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Laura Larocca

PhD Candidate in Earth and Planetary Sciences

Laura Larocca

There are always twists and turns to any research project, and things can get overwhelming. I have found that reflecting on how far I’ve come on a project helps, even if I’ve still got a lot of work to do.”

Laura Larocca is a PhD candidate in the Department of Earth and Planetary Sciences in the Weinberg College of Arts & Sciences. She is a member of the Quaternary Sediment Lab at Northwestern University. Laura received a Doctoral Dissertation Research Improvement Grant from the National Science Foundation in 2018 and the Denise Gaudreau Award for Excellence in Quaternary Studies from the American Quaternary Association in 2020. She recently was named a Presidential Fellow, the most prestigious fellowship awarded to graduate students by Northwestern University. 

How would you describe your research and/or work to a non-academic audience?

My research explores the recent and long-term history of Greenland’s mountain glaciers. I use a combination of historical air photos from Danish mapping expeditions, declassified Cold War-era spy satellite imagery, and imagery from modern satellites to document how glaciers have changed in response to climate changes from the early 20th century to the present. In addition, to place recent glacier change into a broader perspective, I use sediment (in other words, mud!) samples from glacial lakes to reconstruct their fluctuations over the last ~10,000 years. Sediment accumulates in lakes continuously year after year, piling up in pristine layers that act as a record of the local environmental conditions when they were deposited. This method allows me to peek into the past and identify times when glaciers were small or wholly melted away, indicating a warmer than present climate. Ultimately, my research projects provide a long-term framework for anticipating the consequences of future, human-driven warming and will help to improve estimates of 21st-century ice loss from Greenland.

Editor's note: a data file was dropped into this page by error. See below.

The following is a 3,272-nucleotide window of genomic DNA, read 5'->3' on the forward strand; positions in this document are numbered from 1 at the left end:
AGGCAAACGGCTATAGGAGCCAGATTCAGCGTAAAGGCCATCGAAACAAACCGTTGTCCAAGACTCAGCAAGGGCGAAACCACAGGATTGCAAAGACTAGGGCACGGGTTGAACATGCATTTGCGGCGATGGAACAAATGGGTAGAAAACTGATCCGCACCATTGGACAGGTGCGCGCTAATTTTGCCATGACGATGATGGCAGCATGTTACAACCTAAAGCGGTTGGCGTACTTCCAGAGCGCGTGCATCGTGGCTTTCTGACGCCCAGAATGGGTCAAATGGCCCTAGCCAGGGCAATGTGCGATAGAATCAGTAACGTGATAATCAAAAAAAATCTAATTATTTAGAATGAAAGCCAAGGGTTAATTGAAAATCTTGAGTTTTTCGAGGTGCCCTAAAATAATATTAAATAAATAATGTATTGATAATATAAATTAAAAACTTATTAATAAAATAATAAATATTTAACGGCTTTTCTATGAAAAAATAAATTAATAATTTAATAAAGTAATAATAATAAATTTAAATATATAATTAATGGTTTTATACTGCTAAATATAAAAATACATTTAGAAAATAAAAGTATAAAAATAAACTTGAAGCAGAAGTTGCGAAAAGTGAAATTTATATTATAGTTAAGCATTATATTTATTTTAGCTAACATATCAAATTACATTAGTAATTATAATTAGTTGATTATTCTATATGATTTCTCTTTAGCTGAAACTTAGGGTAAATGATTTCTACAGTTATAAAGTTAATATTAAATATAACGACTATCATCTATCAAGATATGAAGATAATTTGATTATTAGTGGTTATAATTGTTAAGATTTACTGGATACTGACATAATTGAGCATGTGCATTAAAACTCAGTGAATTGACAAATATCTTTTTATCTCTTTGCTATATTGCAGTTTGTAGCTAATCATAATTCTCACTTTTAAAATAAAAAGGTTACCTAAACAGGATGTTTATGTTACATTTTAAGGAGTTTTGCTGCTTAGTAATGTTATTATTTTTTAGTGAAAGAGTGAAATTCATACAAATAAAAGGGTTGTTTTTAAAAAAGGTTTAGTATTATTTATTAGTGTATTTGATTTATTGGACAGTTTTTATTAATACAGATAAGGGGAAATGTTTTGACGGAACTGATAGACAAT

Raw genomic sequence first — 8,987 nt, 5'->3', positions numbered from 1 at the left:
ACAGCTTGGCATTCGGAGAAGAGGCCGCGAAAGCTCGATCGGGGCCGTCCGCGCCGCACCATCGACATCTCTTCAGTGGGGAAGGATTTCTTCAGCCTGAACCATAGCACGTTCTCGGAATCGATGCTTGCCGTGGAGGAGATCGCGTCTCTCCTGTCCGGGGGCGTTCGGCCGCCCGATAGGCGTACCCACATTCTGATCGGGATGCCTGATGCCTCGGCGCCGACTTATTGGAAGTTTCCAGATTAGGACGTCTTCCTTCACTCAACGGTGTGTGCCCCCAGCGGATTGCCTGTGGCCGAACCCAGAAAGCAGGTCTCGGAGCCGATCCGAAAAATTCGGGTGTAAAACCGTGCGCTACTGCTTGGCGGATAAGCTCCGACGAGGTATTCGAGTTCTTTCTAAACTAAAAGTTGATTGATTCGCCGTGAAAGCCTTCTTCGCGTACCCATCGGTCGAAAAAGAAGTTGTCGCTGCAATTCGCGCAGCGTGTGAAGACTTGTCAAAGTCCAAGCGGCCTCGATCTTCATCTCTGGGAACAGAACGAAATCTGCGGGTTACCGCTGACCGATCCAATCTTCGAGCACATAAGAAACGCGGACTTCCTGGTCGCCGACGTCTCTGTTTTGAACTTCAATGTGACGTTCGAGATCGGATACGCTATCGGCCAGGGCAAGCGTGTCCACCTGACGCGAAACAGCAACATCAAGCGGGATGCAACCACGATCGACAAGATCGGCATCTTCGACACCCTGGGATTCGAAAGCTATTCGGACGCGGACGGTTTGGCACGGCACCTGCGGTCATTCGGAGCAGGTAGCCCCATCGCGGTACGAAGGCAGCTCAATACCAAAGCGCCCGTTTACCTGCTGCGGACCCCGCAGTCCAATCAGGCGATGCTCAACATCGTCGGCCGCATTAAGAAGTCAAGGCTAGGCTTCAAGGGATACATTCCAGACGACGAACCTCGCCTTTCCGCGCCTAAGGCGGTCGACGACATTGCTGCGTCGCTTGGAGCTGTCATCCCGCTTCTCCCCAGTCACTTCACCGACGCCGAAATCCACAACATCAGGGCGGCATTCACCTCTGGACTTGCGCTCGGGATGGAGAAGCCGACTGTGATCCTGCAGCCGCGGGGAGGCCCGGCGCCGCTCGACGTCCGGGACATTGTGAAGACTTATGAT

Tell us what inspired your research and/or work.

I was inspired initially to study the Arctic because of its vast, visually stunning, and otherworldly icy landscapes. Now, I’m motived by how quickly those landscapes are changing, the future impacts these changes will have on Arctic communities and the global population, and how to effectively communicate the urgency of addressing climate change to the public.

Whom do you admire in your field and otherwise, and why?

I admire my adviser, Yarrow Axford. Not only is she a scientific leader in our field and a strong advocate for women in STEM, but she also is an incredible mentor to all of her students and comes into every interaction with kindness and an open mind.

What do you find both rewarding and challenging about your research and/or work?

Remote fieldwork! I’ve been so lucky to have had multiple opportunities to see Greenland’s glaciers firsthand and collect the sediment samples that I work on in the lab. Nevertheless, after weeks of camping, I sure do appreciate the wonders of modern plumbing, fresh fruit, and the internet!

What is the biggest potential impact or implication of your work?

Greenland’s ice sheet and peripheral glaciers can raise the global sea level by more than 7 meters. Uncertainties remain on how sensitive Greenland’s ice is to warming air and ocean temperatures and how fast it will melt. My work places recent change in context and will help assess when Greenland’s glaciers will disappear in the future. 

What advice would you give your younger self or someone considering a similar path?

Be patient and take things one day at a time. There are always twists and turns to any research project, and things can get overwhelming. I have found that reflecting on how far I’ve come on a project helps, even if I’ve still got a lot of work to do.

What are you most proud of in your career to date?

I’m most proud of sticking with it and making it this far. I changed career paths to the earth sciences after completing an undergraduate degree in fine arts, and that switch was not easy! I’m also proud of my first two 1st author journal articles published last summer in Quaternary Science Reviews.

Published: March 2, 2021


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